The 2024 AFCON tournament has exposed the myth of the superiority of foreign coaches over African coaches in managing African football teams. Foreign coaches have not outperformed their African counterparts in the 36 matches that were played at the group stage. Indeed, in one crucial dimension — topping a group, which is a measure of how good a team is — African coaches have been superior to foreign coaches. Nine of the sixteen teams that qualified for the next round are led by African coaches.
This represents a success rate of 64 per cent, when measured in terms of the number of teams that are led by African coaches. Even though this is less than the 70 per cent success rate of foreign coaches, five of the teams that topped the six groups at the group stage (Equatorial Guinea, Cape Verde, Senegal, Mali, and Morocco) are coached by Africans. Indeed, tiny Cape Verde and Equatorial Guinea are led by local coaches and have been the standout performers of the tournament.
This is a remarkable achievement in African football. Such stellar results mirror the performance of African coaches in the 2022 Qatar World Cup, which was the first time that all five of the African teams were led by coaches from Africa. They produced better results than what foreign coaches achieved when they dominated the coaching of African teams in previous tournaments. That World Cup was the only tournament in which two African teams (Morocco and Senegal) qualified for the Round of Sixteen. Two other teams placed third with four points, suggesting that they narrowly missed out in qualifying for the next round. And the least performing African team, Ghana, exited the tournament with three points. African teams had never performed that well in previous tournaments when they were managed largely by foreign coaches.
Dominance of Foreign Coaches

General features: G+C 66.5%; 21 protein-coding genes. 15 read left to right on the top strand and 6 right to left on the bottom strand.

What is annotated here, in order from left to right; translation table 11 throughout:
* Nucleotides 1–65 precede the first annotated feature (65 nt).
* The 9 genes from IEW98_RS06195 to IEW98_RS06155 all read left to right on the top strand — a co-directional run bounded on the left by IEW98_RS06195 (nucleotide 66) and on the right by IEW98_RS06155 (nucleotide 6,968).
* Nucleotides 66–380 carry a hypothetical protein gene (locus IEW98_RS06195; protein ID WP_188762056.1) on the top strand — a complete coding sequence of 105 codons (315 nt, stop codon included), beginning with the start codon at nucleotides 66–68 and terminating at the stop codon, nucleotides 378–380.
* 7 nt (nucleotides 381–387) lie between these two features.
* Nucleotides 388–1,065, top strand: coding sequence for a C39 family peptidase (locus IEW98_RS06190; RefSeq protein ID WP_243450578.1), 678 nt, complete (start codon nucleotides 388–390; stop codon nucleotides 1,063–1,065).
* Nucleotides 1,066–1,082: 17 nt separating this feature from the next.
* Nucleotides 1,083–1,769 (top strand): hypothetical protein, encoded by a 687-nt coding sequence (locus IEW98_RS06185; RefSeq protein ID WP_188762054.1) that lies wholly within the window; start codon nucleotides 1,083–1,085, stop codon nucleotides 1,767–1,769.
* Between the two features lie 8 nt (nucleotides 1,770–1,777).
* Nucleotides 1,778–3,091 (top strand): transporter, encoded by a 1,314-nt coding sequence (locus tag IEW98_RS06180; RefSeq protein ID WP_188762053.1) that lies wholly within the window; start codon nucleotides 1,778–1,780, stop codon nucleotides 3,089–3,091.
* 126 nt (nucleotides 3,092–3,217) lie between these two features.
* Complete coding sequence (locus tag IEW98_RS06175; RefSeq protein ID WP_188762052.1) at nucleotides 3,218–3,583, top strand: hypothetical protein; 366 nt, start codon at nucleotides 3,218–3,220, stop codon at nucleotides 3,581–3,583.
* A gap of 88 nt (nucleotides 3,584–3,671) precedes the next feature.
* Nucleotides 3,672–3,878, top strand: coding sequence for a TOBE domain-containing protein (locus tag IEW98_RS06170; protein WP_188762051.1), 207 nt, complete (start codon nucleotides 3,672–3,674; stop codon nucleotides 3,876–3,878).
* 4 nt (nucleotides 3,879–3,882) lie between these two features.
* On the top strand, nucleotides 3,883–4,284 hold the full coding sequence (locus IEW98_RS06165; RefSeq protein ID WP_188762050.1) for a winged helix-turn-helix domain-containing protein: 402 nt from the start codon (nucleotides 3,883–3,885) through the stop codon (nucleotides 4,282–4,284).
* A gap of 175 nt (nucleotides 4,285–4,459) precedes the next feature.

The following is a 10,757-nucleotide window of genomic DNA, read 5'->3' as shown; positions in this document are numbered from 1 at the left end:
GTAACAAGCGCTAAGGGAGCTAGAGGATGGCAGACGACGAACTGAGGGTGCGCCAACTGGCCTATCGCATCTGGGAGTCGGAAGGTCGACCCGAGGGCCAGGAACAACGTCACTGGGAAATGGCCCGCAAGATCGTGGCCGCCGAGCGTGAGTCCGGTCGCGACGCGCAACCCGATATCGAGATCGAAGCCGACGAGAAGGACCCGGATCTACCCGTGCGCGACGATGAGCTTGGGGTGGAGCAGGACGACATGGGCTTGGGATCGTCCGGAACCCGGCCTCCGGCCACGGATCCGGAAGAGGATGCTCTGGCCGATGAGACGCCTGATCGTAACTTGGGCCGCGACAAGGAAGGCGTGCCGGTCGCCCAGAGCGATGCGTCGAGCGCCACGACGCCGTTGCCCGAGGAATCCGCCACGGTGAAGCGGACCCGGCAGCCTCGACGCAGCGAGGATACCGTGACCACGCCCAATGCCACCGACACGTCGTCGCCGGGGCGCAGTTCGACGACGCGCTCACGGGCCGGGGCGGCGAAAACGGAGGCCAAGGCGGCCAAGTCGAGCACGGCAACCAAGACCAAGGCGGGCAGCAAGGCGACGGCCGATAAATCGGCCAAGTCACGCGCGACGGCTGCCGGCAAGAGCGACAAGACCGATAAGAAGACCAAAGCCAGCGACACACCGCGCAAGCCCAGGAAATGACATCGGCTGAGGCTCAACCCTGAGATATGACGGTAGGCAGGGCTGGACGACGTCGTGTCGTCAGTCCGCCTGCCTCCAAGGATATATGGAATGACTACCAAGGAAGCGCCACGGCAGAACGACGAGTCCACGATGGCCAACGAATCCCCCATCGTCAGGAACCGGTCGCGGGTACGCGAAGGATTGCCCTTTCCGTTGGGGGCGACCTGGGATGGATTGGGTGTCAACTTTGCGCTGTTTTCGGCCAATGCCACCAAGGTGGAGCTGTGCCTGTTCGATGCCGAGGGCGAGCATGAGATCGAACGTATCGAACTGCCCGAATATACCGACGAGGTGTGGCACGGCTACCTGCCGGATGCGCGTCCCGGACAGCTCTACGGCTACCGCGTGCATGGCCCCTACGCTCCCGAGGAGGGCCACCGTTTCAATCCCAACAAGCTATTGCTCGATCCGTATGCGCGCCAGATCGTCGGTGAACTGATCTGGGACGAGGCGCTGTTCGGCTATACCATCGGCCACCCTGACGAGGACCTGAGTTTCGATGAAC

Since 1934 when Egypt became the first African country to participate in a World Cup tournament, foreign coaches have had a field day in African football. They are the reference point for football administrators when decisions are made about hiring coaches. This mindset is largely driven by the belief that even though Africans have natural abilities to play the game, they lack technical know-how and coaching skills to transform native talent into good outcomes.
As Table 1 shows, 62 per cent of the coaches that have managed African teams in the World Cup since 1998, when the African region was allocated five slots, have been foreign. Foreign coaches have also accounted for 55.6 per cent of coaches in AFCON tournaments over the same period. Data compiled on 13 African countries that have appeared in 10 or more AFCON tournaments between 1998 and 2024 show that even though local coaches have been employed by all countries, foreign coaches have been dominant in eight. Cameroon, whose coaches have been 83 per cent foreign, is the most disposed towards foreign coaches, followed by Burkina Faso (72 per cent), Cote d’Ivoire (69 per cent), Ghana (69 per cent), Morocco (66 per cent), and Tunisia (64 per cent). Algeria, with 71 per cent of local coaches, has relied mostly on local talent, followed by Nigeria (60 per cent), Senegal (58 per cent), and Egypt (54 per cent). South Africa has employed an equal number of foreign and local coaches. The worst period of foreign domination of African football was at the 1998 World Cup when all the five African teams were led by foreign coaches. Only one got out of the group stage.
| Table 1 : Foreign and local coaches in World Cup and AFCON tournaments (1998-2024)
| Total number Foreign coaches Local coaches
| of coaches Total % Total %
|World Cup 48 30 62 18 38
|AFCON 250 138 55 112 45